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Durbin Amendment leads banks to trade in debit rewards in favor of travel rewards

180px-National_Bank_OamaruBanks have refocused attention on travel rewards cards as a result of the Durbin Amendment cap on debit interchange fees.

U.S. Bank plans to increase introductory bonus points on its FlexPerks Travel Rewards card for the second time in the last year. JPMorgan Chase, Citi and Bank of America have also launched new credit card promotions, according to MarketWatch.

The banks are offering extra miles or points to customers who sign up for the rewards card program, but in order to receive the rewards, customers are required to spend a designated amount within the first few weeks of receiving the card.

While some customers intend to spend more, the increased rewards are not a value for other customers because the interest charges range between 10 percent and 24 percent, which may exceed the accrued miles or points.

U.S. Bank plans to increase introductory bonus points on its FlexPerks Travel Rewards card for the second time in the last year. JPMorgan Chase, Citi and Bank of America have also launched new credit card promotions, according to MarketWatch.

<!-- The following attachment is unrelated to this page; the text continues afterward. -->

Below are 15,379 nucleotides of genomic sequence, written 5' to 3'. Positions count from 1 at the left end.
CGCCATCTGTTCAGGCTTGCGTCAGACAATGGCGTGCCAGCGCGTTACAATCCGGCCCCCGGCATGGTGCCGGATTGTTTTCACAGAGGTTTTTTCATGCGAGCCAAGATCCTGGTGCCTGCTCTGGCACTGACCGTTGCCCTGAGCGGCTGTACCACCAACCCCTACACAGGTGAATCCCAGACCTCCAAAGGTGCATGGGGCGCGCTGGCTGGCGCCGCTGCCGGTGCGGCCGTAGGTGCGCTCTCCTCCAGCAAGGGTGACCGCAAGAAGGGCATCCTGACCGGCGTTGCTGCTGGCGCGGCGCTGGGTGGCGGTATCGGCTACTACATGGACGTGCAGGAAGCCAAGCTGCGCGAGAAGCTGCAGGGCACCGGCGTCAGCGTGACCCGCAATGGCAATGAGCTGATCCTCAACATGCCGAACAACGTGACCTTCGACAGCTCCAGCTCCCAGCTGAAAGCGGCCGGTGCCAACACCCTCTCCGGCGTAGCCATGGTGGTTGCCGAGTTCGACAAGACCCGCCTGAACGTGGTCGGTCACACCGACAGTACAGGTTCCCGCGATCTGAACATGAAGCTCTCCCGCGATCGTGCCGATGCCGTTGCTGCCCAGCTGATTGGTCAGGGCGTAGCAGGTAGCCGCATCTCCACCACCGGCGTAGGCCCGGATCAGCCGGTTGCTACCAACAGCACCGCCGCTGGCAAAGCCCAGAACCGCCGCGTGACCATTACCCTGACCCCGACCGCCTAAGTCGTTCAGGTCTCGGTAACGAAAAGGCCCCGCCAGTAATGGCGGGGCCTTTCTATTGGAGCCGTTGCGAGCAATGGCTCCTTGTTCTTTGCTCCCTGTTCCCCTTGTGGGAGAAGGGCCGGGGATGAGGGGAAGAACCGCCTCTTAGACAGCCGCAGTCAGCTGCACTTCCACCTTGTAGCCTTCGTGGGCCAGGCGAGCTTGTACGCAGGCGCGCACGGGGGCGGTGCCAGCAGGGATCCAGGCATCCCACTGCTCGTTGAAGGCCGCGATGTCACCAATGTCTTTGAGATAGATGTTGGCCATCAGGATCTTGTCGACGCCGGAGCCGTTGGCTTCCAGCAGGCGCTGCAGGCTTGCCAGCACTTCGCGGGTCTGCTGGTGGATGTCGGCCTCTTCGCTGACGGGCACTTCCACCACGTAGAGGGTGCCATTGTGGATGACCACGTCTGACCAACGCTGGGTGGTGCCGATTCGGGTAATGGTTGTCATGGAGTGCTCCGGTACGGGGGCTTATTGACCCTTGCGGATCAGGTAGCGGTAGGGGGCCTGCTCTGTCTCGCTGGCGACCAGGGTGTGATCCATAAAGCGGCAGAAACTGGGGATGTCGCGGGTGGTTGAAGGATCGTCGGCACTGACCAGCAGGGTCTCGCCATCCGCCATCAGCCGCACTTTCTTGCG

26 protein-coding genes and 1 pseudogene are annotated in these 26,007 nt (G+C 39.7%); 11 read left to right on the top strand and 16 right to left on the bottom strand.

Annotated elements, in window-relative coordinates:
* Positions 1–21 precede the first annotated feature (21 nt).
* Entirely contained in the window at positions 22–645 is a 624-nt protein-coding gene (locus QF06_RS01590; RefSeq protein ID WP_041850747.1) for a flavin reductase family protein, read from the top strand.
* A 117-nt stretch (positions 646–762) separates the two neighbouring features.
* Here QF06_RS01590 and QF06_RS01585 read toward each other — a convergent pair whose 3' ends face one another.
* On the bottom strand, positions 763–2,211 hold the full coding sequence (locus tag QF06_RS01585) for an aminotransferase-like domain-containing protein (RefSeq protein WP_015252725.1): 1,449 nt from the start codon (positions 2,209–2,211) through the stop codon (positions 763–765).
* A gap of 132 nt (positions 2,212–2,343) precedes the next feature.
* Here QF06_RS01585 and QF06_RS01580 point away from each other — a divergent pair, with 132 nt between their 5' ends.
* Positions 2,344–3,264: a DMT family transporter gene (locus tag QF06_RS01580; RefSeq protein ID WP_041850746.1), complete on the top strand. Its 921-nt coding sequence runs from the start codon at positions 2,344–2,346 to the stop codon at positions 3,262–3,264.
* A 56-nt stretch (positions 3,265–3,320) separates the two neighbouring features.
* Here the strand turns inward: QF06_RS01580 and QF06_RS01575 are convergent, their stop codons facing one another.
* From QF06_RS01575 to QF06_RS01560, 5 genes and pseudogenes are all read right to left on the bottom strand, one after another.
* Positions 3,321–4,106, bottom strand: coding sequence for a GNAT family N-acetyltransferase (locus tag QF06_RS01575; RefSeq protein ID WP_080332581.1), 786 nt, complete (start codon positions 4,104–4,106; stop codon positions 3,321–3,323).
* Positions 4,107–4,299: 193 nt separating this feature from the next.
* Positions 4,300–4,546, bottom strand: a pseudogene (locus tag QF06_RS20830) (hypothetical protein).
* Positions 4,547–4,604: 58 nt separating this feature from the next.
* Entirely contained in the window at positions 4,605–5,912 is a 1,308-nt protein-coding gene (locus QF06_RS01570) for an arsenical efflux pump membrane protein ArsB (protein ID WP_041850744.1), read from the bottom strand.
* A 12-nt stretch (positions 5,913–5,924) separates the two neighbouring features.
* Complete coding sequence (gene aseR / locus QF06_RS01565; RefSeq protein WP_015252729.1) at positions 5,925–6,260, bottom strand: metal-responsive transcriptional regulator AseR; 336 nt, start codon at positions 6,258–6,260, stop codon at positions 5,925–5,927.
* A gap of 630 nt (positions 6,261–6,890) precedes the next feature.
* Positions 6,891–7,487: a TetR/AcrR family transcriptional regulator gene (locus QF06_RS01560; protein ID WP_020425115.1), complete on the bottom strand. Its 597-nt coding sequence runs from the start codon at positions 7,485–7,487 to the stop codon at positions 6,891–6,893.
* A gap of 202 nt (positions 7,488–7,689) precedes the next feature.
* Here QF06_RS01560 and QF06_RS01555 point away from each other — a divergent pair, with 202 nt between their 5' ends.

Experts say that the new rewards programs are a response to recent regulations, the Durbin Amendment in particular. The Dodd-Frank provision lowered the amount a bank receives from merchants when a customer uses a debit card, though the measure does not affect credit cards, leading banks to reduce debit offerings and ramp up credit card rewards programs. Some banks have also said that they hope to attract more affluent customers, who tend to utilize travel rewards programs more than other customers.